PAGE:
Officials from the Hungarian Meteorological Service fired shots after poor forecast


Two senior officials from the National Meteorological Service (NMS) were fired Monday after severe storms they had predicted in the capital on the nation’s most important national holiday failed to materialize, and instead moved south.

Forecasts called for severe storms in Budapest around 9 p.m. local time, according to a report from Associated Press, prompting organizers to postpone a huge annual fireworks display. The fireworks display that celebrates Saint Stephen’s Day, a holiday marking the founding of the country, is usually watched by more than a million people.

After the wrong prediction, the agency was criticized by the Hungarian media. NMS has issued an apology for that Facebook page The next day, but it was too late to save the jobs of the agency’s chief, Cornelia Radix, and her deputy, Giola Horvath.

On Tuesday morning, 17 agency leaders again posted a statement on the Meteorological Service Facebook page To demand that their dismissed colleagues be reinstated as soon as possible, saying that the dismissals were politically motivated and that expectations were made based on the best information possible at the time.

“We firmly believe that despite significant pressure from decision makers, our colleagues … have given their best information and are not responsible for any alleged or actual harm,” the statement read.

Bob Ryan, the former president of the American Meteorological Society, told the Washington Post that the shooting sends a “chilling message” to professional scientists.

“I think it’s outrageous and now it makes every forecaster working in Hungary fear that they will lose their jobs because of false expectations,” Ryan said.

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Matt Lanza, who runs Space City Weather in Houston, said the complexities inherent in weather make a perfectly accurate prediction nearly impossible.

“Like everyone else, the meteorologist must be held accountable for his performance on the job,” Lanza said. “But unless they carry out their duties in a negligent or disobedient manner, it would be unjustified to dismiss the forecaster based on this single prediction.”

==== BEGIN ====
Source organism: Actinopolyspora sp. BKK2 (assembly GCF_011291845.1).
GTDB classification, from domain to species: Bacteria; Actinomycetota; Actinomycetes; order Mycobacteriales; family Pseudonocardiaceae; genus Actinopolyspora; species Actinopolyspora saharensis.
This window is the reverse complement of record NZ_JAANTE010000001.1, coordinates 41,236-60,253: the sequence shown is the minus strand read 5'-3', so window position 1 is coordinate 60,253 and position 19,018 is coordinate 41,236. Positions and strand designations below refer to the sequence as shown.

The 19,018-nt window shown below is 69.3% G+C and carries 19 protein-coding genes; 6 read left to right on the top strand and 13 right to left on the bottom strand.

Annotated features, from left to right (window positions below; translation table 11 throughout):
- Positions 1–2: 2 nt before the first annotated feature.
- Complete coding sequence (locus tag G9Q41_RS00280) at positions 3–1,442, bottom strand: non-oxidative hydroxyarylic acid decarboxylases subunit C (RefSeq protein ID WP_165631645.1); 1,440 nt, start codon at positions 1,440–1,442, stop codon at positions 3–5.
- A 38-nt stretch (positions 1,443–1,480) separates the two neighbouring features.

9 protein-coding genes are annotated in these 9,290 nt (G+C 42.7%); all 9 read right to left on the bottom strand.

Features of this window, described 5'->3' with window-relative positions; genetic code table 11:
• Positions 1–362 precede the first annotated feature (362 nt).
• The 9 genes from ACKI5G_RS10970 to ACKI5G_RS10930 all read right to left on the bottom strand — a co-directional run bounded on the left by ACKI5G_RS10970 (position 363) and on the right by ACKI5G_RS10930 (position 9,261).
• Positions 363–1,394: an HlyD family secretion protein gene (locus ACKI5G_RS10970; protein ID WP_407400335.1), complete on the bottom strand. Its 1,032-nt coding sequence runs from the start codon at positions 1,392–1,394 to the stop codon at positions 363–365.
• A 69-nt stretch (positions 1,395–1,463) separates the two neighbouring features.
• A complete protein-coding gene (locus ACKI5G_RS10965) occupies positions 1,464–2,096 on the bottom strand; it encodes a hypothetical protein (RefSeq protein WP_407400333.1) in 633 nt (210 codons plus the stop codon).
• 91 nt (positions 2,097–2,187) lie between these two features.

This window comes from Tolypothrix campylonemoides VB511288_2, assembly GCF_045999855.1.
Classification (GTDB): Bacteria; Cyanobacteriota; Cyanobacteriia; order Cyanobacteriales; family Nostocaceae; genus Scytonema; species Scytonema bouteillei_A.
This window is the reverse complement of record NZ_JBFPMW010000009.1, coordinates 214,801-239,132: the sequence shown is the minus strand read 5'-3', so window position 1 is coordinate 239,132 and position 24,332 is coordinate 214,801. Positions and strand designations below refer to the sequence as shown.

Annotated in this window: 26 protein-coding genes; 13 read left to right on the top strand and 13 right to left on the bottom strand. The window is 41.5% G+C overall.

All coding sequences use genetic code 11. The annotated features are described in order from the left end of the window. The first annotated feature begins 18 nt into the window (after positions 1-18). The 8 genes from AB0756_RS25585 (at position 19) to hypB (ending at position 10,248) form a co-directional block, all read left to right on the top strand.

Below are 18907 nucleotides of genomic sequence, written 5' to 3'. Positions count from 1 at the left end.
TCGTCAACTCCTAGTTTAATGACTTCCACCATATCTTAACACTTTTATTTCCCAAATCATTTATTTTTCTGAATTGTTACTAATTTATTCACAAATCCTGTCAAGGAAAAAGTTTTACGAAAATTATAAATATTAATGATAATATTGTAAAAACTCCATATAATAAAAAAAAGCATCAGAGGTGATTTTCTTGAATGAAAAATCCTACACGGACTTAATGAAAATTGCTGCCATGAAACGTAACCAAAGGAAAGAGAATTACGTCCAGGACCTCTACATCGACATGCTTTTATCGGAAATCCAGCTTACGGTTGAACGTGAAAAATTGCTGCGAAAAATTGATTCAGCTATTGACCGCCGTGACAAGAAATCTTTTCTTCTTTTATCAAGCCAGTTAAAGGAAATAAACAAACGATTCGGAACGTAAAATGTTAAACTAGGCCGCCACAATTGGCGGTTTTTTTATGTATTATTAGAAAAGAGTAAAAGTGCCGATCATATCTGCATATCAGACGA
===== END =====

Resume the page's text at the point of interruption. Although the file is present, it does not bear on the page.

This is not the first time that scientists have faced pressure from their government.

during the “Sharpjet“Controversy, when President Donald Trump presented false forecasts for 2019 Hurricane Dorian, many officials at the National Oceanic and Atmospheric Administration (NOAA) feared they might be fired for standing up for their policy on scientific integrity.

Trump had mistakenly tweeted that Alabama could be in the way of a storm system, a decision that he and members of his government have stood by despite forecasts by the National Oceanic and Atmospheric Administration (NOAA) showing little or no impact in that state of the storm.

New emails show how President Trump caused disruption to NOAA during Hurricane Dorian

This month, the firing of a top environmental official in Brazil caught the world’s attention. Samuel Vieira de Sousa, Director of the Brazilian Environment Agency IBAMA . has been dismissed In what the Associated Press It was reportedly an act of possible political retaliation after he sat down for an interview with a Brazilian television station to discuss illegal gold mining in the Amazon.

President Jair Bolsonaro pushed to open more Amazon to legal economic activity, and some He criticized his policies in the Amazon region, which have exacerbated deforestation – Brazil’s most important source of greenhouse gas emissions.

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North Korea’s Kim Jong Un gets angry at weathermen

In another incident, North Korean leader Kim Jong Un once seemed angry at members of his country’s meteorological service, reprimanding them a month after a severe drought hit the country in 2014.

“It is necessary to fundamentally improve the work of the hydrometeorological service to scientifically clarify weather and climatic conditions and provide accurate data for weather forecasts and meteorological and climatic information required by various areas of the national economy in a timely manner,” Kim It said.

In another case, six Italian seismologists were jailed and convicted of manslaughter in 2012 after a protracted legal battle following their failure to predict a 6.3-magnitude earthquake in 2009 that killed 308 people. Their sentences were later overturnedSeismologists have been acquitted of any wrongdoing.

Earthquake technology can reduce mortality. Afghanistan shows that it is not easy.

The experiment stunned many in the scientific community that earthquakes are difficult, if not impossible, to predict—though some say progress has been made. Scientists have been able to develop software that can give limited earthquake warning, including the ShakeAlert system in California.

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